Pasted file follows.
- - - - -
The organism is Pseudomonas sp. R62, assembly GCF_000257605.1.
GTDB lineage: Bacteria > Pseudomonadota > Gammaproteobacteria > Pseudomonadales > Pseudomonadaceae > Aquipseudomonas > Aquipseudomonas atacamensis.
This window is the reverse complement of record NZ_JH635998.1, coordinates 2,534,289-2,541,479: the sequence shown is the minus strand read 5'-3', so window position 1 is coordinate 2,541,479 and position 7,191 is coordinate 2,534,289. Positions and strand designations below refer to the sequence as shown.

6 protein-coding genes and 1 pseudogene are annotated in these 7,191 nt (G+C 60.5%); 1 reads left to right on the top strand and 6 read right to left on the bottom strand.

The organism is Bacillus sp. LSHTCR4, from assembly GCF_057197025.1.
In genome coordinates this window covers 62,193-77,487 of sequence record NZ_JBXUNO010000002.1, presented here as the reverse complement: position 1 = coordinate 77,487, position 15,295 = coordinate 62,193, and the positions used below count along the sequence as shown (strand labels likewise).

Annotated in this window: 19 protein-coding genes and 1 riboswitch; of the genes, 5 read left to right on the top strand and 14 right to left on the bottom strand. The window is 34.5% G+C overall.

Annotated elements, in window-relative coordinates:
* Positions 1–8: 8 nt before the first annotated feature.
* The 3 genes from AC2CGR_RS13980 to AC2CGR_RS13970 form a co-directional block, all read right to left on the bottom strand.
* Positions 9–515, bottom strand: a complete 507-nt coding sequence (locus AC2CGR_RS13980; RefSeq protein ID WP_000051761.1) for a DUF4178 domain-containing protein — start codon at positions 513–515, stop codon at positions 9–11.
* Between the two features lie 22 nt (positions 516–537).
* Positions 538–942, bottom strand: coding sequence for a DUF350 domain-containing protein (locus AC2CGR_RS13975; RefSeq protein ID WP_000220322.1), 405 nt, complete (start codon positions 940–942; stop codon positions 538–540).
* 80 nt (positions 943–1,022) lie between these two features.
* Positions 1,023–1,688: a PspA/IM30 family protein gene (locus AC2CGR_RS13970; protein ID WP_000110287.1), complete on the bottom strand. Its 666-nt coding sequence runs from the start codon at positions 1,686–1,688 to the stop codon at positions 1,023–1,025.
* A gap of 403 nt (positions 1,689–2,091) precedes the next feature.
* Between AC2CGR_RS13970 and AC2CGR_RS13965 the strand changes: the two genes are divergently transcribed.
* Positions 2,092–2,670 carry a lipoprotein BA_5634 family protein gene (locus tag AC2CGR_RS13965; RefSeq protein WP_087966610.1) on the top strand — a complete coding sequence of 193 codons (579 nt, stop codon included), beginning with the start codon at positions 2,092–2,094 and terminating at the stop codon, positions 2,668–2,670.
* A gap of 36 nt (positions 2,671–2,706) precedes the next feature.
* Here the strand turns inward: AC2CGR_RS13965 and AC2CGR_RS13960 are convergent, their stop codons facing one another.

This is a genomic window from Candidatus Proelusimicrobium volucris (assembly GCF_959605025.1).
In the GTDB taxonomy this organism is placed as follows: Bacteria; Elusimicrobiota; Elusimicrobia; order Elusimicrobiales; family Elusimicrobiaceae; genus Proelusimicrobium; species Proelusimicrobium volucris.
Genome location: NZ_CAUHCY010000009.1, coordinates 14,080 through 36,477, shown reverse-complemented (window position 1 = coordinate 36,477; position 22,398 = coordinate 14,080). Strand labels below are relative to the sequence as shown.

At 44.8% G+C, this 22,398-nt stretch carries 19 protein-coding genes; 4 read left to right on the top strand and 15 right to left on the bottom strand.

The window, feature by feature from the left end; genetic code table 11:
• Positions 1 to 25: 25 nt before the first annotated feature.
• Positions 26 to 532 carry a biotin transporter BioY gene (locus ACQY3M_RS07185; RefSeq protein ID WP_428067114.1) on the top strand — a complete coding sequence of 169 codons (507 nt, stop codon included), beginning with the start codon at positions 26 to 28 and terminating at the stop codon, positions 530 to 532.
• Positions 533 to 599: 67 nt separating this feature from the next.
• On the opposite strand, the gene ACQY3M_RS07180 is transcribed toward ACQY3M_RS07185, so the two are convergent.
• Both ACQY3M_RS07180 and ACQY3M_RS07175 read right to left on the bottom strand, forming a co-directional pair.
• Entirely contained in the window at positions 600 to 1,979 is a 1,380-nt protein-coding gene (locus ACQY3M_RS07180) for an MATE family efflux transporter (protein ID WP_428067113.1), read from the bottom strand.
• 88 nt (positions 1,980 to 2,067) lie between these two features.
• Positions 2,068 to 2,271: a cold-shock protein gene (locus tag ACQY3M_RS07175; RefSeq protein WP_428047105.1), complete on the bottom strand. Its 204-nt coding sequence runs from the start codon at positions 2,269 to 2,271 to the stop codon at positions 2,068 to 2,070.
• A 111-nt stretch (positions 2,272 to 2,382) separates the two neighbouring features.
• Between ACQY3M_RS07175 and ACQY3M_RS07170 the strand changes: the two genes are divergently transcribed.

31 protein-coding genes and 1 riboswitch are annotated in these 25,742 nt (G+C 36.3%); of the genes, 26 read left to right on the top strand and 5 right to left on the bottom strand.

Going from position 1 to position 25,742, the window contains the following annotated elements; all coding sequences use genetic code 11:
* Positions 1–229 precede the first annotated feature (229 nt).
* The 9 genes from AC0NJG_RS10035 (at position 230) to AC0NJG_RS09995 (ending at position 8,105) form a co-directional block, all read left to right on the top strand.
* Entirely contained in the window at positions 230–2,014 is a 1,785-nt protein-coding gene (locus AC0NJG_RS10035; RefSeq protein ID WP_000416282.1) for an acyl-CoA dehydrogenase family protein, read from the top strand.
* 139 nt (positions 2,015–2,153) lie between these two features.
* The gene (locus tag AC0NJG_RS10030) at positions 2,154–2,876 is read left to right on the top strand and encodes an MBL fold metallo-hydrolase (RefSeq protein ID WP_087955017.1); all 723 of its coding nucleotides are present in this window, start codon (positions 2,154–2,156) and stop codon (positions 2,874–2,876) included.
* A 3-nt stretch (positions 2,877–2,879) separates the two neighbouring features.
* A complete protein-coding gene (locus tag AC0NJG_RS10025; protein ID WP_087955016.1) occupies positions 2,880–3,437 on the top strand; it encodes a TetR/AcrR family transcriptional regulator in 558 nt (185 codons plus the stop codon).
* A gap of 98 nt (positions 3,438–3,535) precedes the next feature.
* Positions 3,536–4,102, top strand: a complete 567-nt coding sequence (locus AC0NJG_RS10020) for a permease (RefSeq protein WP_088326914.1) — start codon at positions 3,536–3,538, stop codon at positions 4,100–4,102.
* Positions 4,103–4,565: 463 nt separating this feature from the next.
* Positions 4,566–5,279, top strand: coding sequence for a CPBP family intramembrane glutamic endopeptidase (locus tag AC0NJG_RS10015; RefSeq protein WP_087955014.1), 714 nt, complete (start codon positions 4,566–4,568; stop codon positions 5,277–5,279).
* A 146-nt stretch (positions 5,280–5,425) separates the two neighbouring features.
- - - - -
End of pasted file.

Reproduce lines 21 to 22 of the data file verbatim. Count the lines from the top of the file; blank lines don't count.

This is a genomic window from Candidatus Proelusimicrobium volucris (assembly GCF_959605025.1).
In the GTDB taxonomy this organism is placed as follows: Bacteria; Elusimicrobiota; Elusimicrobia; order Elusimicrobiales; family Elusimicrobiaceae; genus Proelusimicrobium; species Proelusimicrobium volucris.